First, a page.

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Cited by 25 (5 self)
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Semisupervised SVMs (S³VM) attempt to learn lowdensity separators by maximizing the margin over labeled and unlabeled examples. The associated optimization problem is nonconvex. To examine the full potential of S3VMs modulo local minima problems in current implementations, we apply branch and bound techniques for obtaining exact, globally optimal solutions. Empirical evidence suggests that the globally optimal solution can return excellent generalization performance in situations where other implementations fail completely. While our current implementation is only applicable to small datasets, we discuss variants that can potentially lead to practically useful algorithms.
Using Labeled and Unlabeled Data to Learn Drifting Concepts
 In Workshop notes of IJCAI01 Workshop on Learning from Temporal and Spatial Data
, 2001
"... For many learning tasks, where data is collected over an extended period of time, one has to cope two problems. The distribution underlying the data is likely to change and only little labeled training data is available at each point in time. A typical example is information filtering, i. e. th ..."
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Cited by 13 (3 self)
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For many learning tasks, where data is collected over an extended period of time, one has to cope two problems. The distribution underlying the data is likely to change and only little labeled training data is available at each point in time. A typical example is information filtering, i. e. the adaptive classification of documents with respect to a particular user interest. Both the interest of the user and the document content change over time. A filtering system should be able to adapt to such concept changes. Since users often give little feedback, a filtering system should also be able to achieve a good performance, even if only few labeled training examples are provided. This paper proposes a method to recognize and handle concept changes with support vector machines and to use unlabeled data to reduce the need for labeled data. The method maintains windows on the training data, whose size is automatically adjusted so that the estimated generalization error is minimized. The approach is both theoretically wellfounded as well as effective and efficient in practice. Since it does not require complicated parameterization, it is simpler to use and more robust than comparable heuristics. Experiments with simulated concept drift scenarios based on realworld text data compare the new method with other window management approaches and show that it can effectively select an appropriate window size in a robust way. In order to achieve an acceptable performance with fewer labeled training examples, the proposed method exploits unlabeled examples in a transductive way. 1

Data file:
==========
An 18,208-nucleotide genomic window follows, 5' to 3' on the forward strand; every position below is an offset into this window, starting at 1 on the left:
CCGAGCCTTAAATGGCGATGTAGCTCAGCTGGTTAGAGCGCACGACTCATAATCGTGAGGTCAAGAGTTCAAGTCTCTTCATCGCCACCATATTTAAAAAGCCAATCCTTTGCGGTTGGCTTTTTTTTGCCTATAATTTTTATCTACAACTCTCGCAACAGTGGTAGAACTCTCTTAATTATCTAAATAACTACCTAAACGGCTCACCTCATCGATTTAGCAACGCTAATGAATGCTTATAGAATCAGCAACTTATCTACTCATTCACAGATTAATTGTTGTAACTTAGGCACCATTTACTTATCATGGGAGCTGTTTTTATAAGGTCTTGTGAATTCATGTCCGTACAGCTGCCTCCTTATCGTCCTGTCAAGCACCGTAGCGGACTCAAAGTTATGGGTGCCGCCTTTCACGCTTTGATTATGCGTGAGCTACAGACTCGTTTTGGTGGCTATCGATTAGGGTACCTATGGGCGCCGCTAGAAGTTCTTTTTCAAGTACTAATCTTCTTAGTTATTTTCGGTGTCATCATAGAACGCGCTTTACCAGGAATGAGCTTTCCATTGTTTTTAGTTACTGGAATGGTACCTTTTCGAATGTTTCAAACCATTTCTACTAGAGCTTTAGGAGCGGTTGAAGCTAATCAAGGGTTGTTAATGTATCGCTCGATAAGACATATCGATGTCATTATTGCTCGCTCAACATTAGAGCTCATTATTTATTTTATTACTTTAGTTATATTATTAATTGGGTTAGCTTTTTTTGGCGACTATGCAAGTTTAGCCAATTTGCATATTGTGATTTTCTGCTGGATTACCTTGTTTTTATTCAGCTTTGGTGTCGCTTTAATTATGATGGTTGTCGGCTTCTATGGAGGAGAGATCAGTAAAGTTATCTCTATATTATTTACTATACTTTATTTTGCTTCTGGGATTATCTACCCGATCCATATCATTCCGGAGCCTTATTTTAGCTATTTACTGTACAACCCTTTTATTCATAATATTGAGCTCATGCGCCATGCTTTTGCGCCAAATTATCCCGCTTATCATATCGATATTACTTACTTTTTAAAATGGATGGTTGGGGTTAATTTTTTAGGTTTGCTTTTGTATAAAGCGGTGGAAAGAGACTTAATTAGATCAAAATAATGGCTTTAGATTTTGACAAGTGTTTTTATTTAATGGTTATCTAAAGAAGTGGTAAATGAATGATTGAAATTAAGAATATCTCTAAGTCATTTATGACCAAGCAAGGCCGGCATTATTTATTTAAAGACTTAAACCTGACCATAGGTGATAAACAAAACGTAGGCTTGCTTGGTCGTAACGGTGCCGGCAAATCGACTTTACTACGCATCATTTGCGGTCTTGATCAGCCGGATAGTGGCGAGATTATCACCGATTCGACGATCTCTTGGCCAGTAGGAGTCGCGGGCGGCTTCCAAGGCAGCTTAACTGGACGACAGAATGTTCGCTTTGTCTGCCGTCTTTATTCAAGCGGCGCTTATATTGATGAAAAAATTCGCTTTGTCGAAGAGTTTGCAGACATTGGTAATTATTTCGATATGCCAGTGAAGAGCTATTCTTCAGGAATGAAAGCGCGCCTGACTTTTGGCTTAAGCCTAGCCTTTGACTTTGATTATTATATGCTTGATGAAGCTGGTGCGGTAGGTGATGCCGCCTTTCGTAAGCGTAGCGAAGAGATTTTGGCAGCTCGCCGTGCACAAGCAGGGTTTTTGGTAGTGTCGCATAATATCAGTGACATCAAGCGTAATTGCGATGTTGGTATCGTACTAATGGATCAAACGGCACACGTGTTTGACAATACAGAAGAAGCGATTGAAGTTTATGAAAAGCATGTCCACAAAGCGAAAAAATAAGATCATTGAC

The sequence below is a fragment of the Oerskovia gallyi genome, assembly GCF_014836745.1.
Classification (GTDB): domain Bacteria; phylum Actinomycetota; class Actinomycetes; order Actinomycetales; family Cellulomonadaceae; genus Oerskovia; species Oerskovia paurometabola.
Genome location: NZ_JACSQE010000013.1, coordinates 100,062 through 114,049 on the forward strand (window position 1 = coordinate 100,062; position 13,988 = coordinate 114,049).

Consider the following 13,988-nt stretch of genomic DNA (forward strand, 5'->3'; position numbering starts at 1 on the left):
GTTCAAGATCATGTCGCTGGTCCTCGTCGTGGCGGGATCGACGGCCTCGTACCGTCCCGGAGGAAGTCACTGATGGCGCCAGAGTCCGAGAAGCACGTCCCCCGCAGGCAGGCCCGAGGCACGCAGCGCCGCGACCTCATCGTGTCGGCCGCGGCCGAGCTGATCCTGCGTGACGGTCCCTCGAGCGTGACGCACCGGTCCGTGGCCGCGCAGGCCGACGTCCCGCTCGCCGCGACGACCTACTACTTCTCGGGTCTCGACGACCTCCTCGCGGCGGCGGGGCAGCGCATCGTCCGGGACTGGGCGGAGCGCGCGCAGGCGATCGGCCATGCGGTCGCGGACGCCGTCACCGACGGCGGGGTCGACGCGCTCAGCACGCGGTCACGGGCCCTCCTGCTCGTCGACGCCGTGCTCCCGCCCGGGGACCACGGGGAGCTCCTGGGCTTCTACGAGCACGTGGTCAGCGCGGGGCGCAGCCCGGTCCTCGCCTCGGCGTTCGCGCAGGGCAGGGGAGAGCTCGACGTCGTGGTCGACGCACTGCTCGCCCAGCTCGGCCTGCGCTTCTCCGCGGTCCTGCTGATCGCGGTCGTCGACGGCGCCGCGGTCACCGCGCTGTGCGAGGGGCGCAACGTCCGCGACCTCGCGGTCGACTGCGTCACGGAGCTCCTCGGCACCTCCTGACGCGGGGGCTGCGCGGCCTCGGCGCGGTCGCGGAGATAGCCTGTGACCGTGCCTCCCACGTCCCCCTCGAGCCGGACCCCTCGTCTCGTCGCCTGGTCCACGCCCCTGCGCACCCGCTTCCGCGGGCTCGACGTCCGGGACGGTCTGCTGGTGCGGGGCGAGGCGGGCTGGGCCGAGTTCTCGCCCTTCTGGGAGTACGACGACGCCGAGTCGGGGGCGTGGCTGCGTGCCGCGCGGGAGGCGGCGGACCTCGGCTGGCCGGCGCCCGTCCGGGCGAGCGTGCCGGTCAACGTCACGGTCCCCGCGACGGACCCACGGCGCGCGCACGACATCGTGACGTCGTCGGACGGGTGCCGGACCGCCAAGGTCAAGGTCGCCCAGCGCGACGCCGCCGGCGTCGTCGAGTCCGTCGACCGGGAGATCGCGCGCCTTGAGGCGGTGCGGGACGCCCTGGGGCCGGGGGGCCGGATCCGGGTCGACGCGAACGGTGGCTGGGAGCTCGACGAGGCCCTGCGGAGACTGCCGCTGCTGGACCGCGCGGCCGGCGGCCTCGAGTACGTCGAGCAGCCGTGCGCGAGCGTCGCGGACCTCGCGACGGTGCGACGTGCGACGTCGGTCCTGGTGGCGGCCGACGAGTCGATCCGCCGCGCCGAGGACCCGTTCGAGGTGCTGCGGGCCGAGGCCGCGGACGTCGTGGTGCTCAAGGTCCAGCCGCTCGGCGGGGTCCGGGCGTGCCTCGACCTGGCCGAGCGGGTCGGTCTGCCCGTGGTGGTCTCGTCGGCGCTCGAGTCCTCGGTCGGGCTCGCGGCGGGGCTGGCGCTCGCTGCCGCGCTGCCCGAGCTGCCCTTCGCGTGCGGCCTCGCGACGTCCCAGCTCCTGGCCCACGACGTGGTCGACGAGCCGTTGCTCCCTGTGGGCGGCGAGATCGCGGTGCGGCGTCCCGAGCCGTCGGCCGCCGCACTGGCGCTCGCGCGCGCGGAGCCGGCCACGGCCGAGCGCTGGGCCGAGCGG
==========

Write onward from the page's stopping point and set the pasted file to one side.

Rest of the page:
ON SEMISUPERVISED KERNEL METHODS
"... Semisupervised learning is an emerging computational paradigm for learning from limited supervision by utilizing large amounts of inexpensive, unsupervised observations. Not only does this paradigm carry appeal as a model for natural learning, but it also has an increasing practical need in most if ..."
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Cited by 3 (0 self)